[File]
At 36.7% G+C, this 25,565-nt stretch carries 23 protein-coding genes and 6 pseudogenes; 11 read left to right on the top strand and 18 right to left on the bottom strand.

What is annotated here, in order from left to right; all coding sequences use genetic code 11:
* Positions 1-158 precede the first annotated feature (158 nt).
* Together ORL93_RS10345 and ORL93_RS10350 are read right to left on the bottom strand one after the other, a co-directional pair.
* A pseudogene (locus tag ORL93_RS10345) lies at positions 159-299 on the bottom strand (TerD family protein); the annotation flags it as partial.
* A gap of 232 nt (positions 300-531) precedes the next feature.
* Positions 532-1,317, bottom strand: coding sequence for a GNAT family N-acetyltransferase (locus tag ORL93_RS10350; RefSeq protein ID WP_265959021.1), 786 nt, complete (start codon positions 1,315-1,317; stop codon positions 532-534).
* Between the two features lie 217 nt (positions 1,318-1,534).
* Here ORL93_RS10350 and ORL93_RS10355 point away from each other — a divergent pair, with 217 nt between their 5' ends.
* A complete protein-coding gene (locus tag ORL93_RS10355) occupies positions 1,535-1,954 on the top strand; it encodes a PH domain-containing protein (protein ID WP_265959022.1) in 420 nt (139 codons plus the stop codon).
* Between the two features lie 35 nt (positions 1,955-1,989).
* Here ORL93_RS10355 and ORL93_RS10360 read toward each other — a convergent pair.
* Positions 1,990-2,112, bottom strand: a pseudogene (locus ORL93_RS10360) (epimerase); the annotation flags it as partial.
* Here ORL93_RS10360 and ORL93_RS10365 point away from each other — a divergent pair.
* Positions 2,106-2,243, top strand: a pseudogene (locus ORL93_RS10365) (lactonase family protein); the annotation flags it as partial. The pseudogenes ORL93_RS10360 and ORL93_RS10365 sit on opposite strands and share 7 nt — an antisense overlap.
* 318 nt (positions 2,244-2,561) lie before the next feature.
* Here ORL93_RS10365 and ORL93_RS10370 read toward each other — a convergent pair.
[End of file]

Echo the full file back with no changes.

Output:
At 36.7% G+C, this 25,565-nt stretch carries 23 protein-coding genes and 6 pseudogenes; 11 read left to right on the top strand and 18 right to left on the bottom strand.

What is annotated here, in order from left to right; all coding sequences use genetic code 11:
* Positions 1-158 precede the first annotated feature (158 nt).
* Together ORL93_RS10345 and ORL93_RS10350 are read right to left on the bottom strand one after the other, a co-directional pair.
* A pseudogene (locus tag ORL93_RS10345) lies at positions 159-299 on the bottom strand (TerD family protein); the annotation flags it as partial.
* A gap of 232 nt (positions 300-531) precedes the next feature.
* Positions 532-1,317, bottom strand: coding sequence for a GNAT family N-acetyltransferase (locus tag ORL93_RS10350; RefSeq protein ID WP_265959021.1), 786 nt, complete (start codon positions 1,315-1,317; stop codon positions 532-534).
* Between the two features lie 217 nt (positions 1,318-1,534).
* Here ORL93_RS10350 and ORL93_RS10355 point away from each other — a divergent pair, with 217 nt between their 5' ends.
* A complete protein-coding gene (locus tag ORL93_RS10355) occupies positions 1,535-1,954 on the top strand; it encodes a PH domain-containing protein (protein ID WP_265959022.1) in 420 nt (139 codons plus the stop codon).
* Between the two features lie 35 nt (positions 1,955-1,989).
* Here ORL93_RS10355 and ORL93_RS10360 read toward each other — a convergent pair.
* Positions 1,990-2,112, bottom strand: a pseudogene (locus ORL93_RS10360) (epimerase); the annotation flags it as partial.
* Here ORL93_RS10360 and ORL93_RS10365 point away from each other — a divergent pair.
* Positions 2,106-2,243, top strand: a pseudogene (locus ORL93_RS10365) (lactonase family protein); the annotation flags it as partial. The pseudogenes ORL93_RS10360 and ORL93_RS10365 sit on opposite strands and share 7 nt — an antisense overlap.
* 318 nt (positions 2,244-2,561) lie before the next feature.
* Here ORL93_RS10365 and ORL93_RS10370 read toward each other — a convergent pair.